As voters in Liberty Lake look ahead to a possible transition in the structure at City Hall this autumn, citizens of two other Washington cities have already cast their ballots to determine their respective approaches to government.
While the November general election in Spokane County will feature the usual array of city council, school board and mayoral races, Liberty Lake residents will decide whether or not to convert from a current strong mayor/city council system to a city manager/city council configuration. If the vote passes, Liberty Lake would become the first jurisdiction in Spokane County since Airway Heights in 2002 (strong mayor to city manager) to modify its governance structure.
According to the Municipal Research and Services Center of Washington, a total of 17 cities have incorporated in the state since 1970. Of those, Liberty Lake is the only municipality to declare cityhood under the auspices of a strong mayor/city council design – the rest, including the city of Spokane Valley in 2003, have incorporated using the city manager/city council system.
“I think it was the right call,” said Mike DeVleming, who served as Spokane Valley’s inaugural mayor. “It gave our City Council a better ability to pick a city manager.”
Under Spokane Valley’s format, the city manager acts as the municipal CEO, overseeing the day-to-day business of the city and reporting directly to the City Council. The mayor in this scenario acts in more of a non-elected, ceremonial role while carrying the same voting leverage as other members of the City Council.
The strong mayor arrangement provides a greater degree of authority for an elected mayor who organizes the annual budget and other vital concerns of the city. Here, the mayor is considered separate from the City Council, though he or she can cast the deciding vote in the case of a tie.
In Liberty Lake, the position of city administrator was part of the municipal hierarchy until 2006 when then Mayor Steve Peterson announced the job was being eliminated as part of a streamlining process that would turn more responsibility over to administrative leads in departments such as finance, community development and law enforcement. The city administrator position has sat vacant ever since.
The 2011 budget does include a placeholder for a city administrator, although no money has been set aside yet.
Supporters of the city manager system in Liberty Lake point to safeguards that would protect against a mayor firing a city administrator such as Peterson did. A majority vote by the City Council is required for the release of a city manager, a scenario that occurred in January 2010 when the Spokane Valley City Council (the majority of which had been elected the previous November) abruptly voted to part ways with inaugural City Manager Dave Mercier.
The MRSC reports that eight Washington cities have transitioned from a city manager/city council structure to strong mayor/city council approach, including the city of Spokane in 2001. Federal Way, which incorporated with a city manager format in 1990, was the latest to convert to a strong mayor, in 2009.
Meanwhile, more than double (17) have gone from strong mayor to city manager, including Bothell, Ferndale, Port Townsend and Snohomish.
Despite the trend, the strong mayor format is still the most utilized governance system in Washington, with roughly 80 percent of cities functioning under its bylaws.
In Langley, a small town of just over 1,000 residents on the southern edge of Whidbey Island, voters resoundingly opposed the switch from strong mayor to city manager earlier this month. Over 76 percent of ballots cast in the Aug. 16 primary election supported retaining the current system in place since the city incorporated in 1913.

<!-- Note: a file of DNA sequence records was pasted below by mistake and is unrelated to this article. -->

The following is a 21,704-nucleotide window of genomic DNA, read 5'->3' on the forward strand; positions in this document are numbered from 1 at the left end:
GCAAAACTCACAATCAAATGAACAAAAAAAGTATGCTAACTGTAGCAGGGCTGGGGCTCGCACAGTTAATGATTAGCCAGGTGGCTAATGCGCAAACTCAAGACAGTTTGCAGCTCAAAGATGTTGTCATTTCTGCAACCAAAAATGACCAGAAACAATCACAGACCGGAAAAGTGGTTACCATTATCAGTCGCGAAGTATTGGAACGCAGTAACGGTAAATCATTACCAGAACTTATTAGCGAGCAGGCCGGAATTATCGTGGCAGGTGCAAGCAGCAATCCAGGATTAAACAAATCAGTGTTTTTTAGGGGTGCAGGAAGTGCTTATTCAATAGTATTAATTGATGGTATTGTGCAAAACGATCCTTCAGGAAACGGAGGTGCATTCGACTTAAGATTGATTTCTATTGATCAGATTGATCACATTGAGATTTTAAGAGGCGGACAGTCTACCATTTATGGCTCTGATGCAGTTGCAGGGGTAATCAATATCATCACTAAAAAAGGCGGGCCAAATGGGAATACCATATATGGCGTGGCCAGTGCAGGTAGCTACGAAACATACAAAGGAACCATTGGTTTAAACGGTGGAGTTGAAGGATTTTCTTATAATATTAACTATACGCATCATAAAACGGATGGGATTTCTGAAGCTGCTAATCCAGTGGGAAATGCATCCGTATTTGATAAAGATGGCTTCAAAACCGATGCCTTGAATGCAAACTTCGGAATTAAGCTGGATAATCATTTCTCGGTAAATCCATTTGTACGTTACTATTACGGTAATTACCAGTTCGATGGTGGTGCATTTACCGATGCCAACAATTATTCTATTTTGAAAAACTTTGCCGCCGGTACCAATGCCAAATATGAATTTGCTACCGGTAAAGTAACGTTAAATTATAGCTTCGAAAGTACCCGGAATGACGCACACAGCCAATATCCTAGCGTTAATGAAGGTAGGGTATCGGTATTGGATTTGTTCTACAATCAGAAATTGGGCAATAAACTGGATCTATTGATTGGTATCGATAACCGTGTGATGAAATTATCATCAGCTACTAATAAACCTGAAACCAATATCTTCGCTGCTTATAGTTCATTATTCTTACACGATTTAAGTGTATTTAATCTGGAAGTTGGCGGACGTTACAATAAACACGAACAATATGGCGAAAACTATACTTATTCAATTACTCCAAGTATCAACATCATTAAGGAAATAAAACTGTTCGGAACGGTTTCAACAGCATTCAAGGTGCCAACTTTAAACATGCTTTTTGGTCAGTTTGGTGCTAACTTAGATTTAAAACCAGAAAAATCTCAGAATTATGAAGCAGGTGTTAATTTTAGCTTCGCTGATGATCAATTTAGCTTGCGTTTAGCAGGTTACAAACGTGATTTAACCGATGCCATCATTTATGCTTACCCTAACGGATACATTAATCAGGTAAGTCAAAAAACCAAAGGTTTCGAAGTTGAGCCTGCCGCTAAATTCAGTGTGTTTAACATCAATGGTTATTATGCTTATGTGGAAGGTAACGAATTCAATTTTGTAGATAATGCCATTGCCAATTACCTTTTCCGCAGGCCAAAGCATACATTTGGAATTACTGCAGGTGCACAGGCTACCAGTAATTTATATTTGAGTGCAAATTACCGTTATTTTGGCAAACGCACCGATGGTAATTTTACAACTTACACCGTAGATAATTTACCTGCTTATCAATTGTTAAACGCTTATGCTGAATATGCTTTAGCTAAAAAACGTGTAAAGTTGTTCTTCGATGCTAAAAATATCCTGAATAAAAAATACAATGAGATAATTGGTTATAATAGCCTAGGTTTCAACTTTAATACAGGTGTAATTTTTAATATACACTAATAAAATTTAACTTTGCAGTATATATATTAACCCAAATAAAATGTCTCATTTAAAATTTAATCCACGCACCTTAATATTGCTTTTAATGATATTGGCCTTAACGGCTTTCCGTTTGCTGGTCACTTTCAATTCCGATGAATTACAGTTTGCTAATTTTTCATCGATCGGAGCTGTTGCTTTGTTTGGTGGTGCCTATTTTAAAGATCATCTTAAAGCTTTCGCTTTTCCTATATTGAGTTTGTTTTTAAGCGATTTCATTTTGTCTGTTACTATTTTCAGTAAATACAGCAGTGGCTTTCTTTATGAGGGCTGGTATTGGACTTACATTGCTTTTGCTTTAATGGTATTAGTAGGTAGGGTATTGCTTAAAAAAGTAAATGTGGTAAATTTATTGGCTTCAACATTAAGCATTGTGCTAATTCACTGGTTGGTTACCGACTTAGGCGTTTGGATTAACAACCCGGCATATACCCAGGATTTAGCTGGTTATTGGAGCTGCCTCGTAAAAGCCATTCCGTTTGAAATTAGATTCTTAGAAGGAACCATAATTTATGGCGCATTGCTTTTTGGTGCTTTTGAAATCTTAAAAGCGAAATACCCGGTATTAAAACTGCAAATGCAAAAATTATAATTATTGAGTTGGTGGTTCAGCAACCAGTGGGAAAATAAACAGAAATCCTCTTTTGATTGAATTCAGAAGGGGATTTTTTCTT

As in Liberty Lake, a citizen-based petition launched by city manager advocates put the question to ballot in Langley. Supporters of the change brought up the need for professional guidance at City Hall while opponents argued that an elected mayor is more accountable to the citizens than a city manager and scrapping the blueprint would hamper the system of checks and balances between the mayor and City Council. Cost was also considered a factor – while the mayor of Langley earns $53,000 a year, a city manager salary was anticipated to be in the range of $100,000.
Earlier this year in Yakima, voters narrowly opted to keep their city manager/City Council structure by a margin to 52 to 49 percent. Those campaigning for a strong mayor city argued that while a mayor is required to run for re-election every four years, a city manager lacks direct accountability to the people. Yakima City Manager Richard Zais has now been the lead person at City Hall for nearly 30 years.
City manager supporters countered that the current administrative chart limits the impact of politics on the business of running a city and maintained that Zais is held responsible by the City Council.
Airway Heights Council Member Matthew Pederson recalls the shift from strong mayor to city manager leadership in the West Plains town requiring a fairly extensive overhaul of municipal codes and policies.
“It certainly involves legal fees and staff time,” Pederson said. “It’s not just an automatic transition.”
Pederson expressed surprise that Liberty Lake had moved to put the governance change on the ballot and emphasized “that effective leadership is more about personalities than the system.”
“I thought Liberty Lake had done well with the strong mayor,” he said.
DeVleming echoed Pederson’s comments, stressing that while questions over the best forms of government may often be raised, the most important issue ultimately has to do with the quality and consistency of the leadership itself.
“Both systems can work if you have the right people in place,” he said. “You can blame the system if you want, but it’s about the people running the city.